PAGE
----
In addition, Israel, with the vision that the disaffected inhabitants of Gaza could overthrow Hamas, which has ruled the territory since 2007, in the past, according to the expert, prohibited the import of certain foods or even feminine hygiene products. But that didn’t work. “On the contrary, the blockade has become a very powerful argumentative ammunition for Hamas in the fight against Israel,” Tureček thinks.
According to the expert, it is difficult to estimate how many residents of the Gaza Strip actually support Hamas. The last democratic elections were held just sixteen years ago.
However, in addition to the security sector, this movement also administers education, economy or finance in the territory. And cutting Gaza off from aid would mean a “huge social and economic collapse” for which Israel would pay the price. According to Tureček, he would not have to face armed men, but two million hungry and frustrated civilians, whom he would have difficulty stopping.
Nevertheless, the Palestinian government in the West Bank is in a similar situation with democratic voting. However, the possible elections would again, paradoxically, do the most damage to Israel, which has learned to cooperate with the Palestinian leadership over the years. But now, according to the expert, in the parliamentary elections there, “the Hamas movement would undoubtedly win” and its exiled leader Ismáíl Haníya would “probably” become the president. That would probably end the agreements.
Podcast 5:59 and the war in Israel
“Things We Cannot See”
But how to help civilians in war-torn territory? In this respect, neighboring countries such as Jordan or Egypt, which in the past have also been mediators between conflicting parties, could assist. Nevertheless, Egypt has now decided not to allow the opening of the border crossing in the city of Rafah, behind which at least part of the Palestinians from Gaza could seek safety.
Turecek points out that the Egyptian government and the president are afraid of the influx of refugees, the destabilization of the country, and the fact that they would have to explain to people why they are helping Israel. “At the same time, there are other things going on behind what we see on the surface. We already know that Egypt is building some kind of corridors along the border with Gaza in the city of Rafah. And it is assumed that up to tens of thousands of Palestinians could come there, but they would be kept in close proximity to the Palestinian territory,” the expert describes.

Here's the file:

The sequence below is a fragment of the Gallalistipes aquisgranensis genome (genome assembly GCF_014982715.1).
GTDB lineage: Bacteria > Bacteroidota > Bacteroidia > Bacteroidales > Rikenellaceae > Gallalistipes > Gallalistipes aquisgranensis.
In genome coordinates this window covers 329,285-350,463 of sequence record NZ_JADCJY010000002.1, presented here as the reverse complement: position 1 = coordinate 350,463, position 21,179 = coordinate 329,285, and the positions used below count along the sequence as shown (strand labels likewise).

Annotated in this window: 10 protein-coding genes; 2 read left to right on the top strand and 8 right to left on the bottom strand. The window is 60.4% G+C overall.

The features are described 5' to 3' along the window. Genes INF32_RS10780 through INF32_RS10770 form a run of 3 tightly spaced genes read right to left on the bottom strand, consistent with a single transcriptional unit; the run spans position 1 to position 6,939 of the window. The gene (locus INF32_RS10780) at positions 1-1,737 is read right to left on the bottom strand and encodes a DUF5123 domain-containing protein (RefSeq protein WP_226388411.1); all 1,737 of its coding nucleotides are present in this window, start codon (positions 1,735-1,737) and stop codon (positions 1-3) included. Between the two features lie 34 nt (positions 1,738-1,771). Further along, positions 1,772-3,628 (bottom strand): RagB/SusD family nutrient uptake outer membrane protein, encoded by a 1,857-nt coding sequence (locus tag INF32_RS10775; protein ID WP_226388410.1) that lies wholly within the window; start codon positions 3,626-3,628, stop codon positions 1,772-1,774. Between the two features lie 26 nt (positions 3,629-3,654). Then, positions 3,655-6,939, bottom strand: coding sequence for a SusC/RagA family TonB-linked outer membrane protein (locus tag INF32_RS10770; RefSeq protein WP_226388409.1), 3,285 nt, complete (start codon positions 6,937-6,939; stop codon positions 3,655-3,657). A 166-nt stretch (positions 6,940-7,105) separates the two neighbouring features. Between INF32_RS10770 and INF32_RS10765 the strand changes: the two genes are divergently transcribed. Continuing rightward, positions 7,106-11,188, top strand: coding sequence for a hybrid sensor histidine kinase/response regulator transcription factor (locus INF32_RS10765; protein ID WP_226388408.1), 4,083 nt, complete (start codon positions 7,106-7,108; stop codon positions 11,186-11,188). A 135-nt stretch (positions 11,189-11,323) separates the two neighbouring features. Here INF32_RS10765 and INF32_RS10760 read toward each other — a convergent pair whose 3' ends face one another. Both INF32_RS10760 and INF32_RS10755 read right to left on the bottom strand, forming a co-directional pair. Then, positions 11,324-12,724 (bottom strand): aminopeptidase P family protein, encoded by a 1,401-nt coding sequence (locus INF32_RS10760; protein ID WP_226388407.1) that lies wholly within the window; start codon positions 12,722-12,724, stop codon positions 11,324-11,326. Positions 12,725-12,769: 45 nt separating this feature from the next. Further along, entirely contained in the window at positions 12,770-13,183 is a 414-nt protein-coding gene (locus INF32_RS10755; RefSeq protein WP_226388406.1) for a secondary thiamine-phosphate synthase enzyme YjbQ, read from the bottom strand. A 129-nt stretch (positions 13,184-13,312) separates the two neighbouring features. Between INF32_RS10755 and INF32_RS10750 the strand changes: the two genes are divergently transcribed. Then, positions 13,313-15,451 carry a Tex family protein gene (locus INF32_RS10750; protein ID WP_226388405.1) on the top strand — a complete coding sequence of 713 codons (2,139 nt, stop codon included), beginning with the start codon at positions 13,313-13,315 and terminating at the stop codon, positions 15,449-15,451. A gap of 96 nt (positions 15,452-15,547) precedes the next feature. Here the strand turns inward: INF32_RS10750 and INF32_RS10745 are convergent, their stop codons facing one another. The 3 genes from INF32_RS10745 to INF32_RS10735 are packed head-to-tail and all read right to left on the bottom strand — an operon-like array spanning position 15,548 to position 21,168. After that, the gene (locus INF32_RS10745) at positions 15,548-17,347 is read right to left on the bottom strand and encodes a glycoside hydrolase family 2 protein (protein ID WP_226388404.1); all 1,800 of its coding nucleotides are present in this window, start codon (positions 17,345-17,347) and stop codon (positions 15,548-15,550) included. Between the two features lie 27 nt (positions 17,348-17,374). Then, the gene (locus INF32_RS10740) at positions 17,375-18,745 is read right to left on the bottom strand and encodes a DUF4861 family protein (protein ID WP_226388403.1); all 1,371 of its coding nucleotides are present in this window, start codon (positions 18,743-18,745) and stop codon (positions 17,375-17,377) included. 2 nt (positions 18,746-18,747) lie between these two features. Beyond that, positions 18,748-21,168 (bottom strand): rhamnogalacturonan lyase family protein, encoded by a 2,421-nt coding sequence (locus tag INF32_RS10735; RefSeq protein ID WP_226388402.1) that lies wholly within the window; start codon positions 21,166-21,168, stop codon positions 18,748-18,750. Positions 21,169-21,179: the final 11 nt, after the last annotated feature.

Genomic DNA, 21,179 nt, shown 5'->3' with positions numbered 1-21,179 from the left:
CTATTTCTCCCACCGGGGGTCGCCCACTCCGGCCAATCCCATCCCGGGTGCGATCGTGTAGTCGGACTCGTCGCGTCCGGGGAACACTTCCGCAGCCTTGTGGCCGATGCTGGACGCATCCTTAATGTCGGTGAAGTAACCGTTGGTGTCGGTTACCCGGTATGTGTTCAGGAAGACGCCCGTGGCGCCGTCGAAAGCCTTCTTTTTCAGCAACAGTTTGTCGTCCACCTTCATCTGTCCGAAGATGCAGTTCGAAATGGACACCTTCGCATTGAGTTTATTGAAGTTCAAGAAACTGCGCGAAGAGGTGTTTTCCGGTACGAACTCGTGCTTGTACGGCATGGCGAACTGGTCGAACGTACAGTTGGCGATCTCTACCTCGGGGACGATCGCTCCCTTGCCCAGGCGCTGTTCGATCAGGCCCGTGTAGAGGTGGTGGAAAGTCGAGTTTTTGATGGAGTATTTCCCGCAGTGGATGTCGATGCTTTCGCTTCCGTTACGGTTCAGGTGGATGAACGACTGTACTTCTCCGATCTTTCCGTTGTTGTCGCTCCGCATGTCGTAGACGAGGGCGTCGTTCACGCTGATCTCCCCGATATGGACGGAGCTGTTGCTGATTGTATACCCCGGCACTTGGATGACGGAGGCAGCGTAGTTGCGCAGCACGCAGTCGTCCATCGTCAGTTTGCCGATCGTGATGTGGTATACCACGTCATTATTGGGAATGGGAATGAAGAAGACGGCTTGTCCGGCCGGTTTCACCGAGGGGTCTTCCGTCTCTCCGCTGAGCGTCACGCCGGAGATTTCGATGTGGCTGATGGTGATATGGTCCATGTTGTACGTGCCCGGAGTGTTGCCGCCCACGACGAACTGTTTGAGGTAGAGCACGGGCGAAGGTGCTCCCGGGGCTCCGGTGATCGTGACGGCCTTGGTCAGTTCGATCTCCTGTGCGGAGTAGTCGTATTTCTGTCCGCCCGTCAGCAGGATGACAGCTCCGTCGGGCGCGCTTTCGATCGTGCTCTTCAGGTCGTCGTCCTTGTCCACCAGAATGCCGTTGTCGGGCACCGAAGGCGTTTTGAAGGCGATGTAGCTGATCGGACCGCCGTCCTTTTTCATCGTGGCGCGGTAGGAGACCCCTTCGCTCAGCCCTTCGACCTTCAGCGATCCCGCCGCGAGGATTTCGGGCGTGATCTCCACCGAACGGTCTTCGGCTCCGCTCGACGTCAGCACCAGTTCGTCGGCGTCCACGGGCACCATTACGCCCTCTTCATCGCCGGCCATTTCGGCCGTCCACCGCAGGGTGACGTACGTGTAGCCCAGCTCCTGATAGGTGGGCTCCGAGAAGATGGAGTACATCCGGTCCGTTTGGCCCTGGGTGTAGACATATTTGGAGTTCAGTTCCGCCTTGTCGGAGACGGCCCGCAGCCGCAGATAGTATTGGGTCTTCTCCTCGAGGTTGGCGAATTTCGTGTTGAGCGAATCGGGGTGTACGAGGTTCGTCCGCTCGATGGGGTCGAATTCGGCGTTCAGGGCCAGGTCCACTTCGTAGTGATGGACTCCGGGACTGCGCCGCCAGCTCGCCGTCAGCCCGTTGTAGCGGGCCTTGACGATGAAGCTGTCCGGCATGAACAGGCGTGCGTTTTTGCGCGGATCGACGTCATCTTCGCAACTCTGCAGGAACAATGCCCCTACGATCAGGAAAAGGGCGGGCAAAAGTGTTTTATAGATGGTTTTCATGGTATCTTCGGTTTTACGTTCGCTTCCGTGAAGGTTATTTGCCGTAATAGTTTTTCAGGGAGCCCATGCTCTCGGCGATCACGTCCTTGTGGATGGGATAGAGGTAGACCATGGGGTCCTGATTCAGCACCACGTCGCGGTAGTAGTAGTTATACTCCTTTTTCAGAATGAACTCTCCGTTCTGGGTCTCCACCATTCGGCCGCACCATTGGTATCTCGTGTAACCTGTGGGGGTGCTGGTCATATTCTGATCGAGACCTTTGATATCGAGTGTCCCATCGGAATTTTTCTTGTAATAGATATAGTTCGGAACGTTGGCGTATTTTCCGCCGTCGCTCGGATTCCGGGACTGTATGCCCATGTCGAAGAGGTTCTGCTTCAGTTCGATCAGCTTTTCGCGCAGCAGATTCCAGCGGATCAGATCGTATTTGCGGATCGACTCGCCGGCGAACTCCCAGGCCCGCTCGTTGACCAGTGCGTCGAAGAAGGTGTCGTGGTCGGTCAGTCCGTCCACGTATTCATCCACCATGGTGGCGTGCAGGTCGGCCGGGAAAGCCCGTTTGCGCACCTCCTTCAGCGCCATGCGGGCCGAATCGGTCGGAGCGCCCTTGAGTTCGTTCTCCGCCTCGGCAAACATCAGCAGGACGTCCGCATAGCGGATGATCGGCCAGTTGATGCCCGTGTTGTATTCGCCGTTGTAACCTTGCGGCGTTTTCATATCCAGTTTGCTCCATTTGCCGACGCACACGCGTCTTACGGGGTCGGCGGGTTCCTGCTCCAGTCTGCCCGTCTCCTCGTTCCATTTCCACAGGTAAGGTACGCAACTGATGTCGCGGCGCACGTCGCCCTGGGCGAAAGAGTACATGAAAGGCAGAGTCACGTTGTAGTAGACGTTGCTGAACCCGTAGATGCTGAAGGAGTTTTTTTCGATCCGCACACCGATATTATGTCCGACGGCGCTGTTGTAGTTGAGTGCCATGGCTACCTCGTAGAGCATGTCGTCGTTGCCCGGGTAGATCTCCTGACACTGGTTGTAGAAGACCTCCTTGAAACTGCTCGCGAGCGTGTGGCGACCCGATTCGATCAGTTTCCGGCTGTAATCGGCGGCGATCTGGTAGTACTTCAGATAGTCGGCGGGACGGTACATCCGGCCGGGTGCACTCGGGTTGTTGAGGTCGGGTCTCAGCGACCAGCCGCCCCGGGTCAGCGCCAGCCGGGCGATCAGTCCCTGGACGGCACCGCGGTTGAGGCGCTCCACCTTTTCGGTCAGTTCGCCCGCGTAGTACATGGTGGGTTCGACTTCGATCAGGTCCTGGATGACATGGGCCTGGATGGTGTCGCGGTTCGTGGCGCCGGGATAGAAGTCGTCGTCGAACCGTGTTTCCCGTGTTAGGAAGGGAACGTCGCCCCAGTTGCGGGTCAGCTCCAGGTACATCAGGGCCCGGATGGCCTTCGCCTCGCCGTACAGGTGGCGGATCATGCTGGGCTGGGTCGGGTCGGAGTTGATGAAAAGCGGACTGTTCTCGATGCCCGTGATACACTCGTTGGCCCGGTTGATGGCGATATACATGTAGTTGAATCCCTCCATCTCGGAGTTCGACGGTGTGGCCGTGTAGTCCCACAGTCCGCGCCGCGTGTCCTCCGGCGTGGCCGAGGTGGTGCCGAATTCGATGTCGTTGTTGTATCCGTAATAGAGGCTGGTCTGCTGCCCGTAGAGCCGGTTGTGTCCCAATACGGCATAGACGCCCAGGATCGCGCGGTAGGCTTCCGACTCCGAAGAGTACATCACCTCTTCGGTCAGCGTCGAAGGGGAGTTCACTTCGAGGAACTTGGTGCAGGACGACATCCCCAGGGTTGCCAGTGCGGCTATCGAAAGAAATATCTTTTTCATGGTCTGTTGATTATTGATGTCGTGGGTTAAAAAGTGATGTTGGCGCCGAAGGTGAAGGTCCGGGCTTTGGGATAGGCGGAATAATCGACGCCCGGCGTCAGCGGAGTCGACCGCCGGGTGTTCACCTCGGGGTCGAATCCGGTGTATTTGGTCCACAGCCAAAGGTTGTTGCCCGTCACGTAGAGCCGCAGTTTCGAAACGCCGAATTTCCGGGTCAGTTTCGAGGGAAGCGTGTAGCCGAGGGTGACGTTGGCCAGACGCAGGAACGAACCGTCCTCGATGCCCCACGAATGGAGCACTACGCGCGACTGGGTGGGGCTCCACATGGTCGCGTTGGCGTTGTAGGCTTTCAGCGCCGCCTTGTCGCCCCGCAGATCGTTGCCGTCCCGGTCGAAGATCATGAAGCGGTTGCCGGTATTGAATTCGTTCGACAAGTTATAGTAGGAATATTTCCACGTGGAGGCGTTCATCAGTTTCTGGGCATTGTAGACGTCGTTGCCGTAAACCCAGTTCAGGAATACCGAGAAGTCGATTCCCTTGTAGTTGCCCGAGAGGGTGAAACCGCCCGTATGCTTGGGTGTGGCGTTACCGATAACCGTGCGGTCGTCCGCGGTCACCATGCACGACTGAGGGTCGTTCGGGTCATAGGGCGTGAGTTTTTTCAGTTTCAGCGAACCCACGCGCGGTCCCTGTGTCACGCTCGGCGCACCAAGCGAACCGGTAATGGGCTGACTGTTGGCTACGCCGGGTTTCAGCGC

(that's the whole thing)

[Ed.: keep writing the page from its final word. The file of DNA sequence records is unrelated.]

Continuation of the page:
And the intelligence services are apparently also acting behind the scenes. According to the expert, for example, there are indications that in the shadow of the media attention it is “the exchange of Israeli women held in Gaza for Palestinian women from Israeli prisons and the release of kidnapped foreigners or people with dual citizenship from Gaza.”
In the 5:59 podcast, you will also find out if it is possible to find out how the civilians in Gaza really perceive the current situation, or how big is the risk of further expansion of the conflict. Listen in the player at the beginning of the article.
Editor a koeditor: Pavel Vondra, Dominika Kubištová, Karolina Tremko
Sound design: David Kaiser
Sources of audio samples: ČT24, ČRo Radiožurnál, CNN Prima News, TV Nova, YouTube channels CNBC Television, BBC News, Al Jazeera, accounts @jason_paladino and @LtColRichard on the X.com network (formerly Twitter)